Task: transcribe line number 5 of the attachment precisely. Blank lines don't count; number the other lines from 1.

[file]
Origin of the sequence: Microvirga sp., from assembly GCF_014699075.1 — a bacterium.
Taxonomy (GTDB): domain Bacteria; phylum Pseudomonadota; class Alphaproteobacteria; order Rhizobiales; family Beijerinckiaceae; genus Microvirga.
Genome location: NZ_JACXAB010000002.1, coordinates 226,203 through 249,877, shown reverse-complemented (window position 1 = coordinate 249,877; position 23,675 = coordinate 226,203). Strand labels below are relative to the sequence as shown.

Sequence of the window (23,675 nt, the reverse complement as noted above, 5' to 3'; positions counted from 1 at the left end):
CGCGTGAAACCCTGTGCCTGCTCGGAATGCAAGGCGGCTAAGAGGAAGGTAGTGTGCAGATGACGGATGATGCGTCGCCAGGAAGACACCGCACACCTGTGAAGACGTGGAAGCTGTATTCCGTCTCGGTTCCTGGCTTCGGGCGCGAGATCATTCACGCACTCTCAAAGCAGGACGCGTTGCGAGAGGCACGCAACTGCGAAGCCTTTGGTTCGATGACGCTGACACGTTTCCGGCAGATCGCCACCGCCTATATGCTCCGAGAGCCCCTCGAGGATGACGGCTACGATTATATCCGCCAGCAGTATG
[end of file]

CGCGTGAAACCCTGTGCCTGCTCGGAATGCAAGGCGGCTAAGAGGAAGGTAGTGTGCAGATGACGGATGATGCGTCGCCAGGAAGACACCGCACACCTGTGAAGACGTGGAAGCTGTATTCCGTCTCGGTTCCTGGCTTCGGGCGCGAGATCATTCACGCACTCTCAAAGCAGGACGCGTTGCGAGAGGCACGCAACTGCGAAGCCTTTGGTTCGATGACGCTGACACGTTTCCGGCAGATCGCCACCGCCTATATGCTCCGAGAGCCCCTCGAGGATGACGGCTACGATTATATCCGCCAGCAGTATG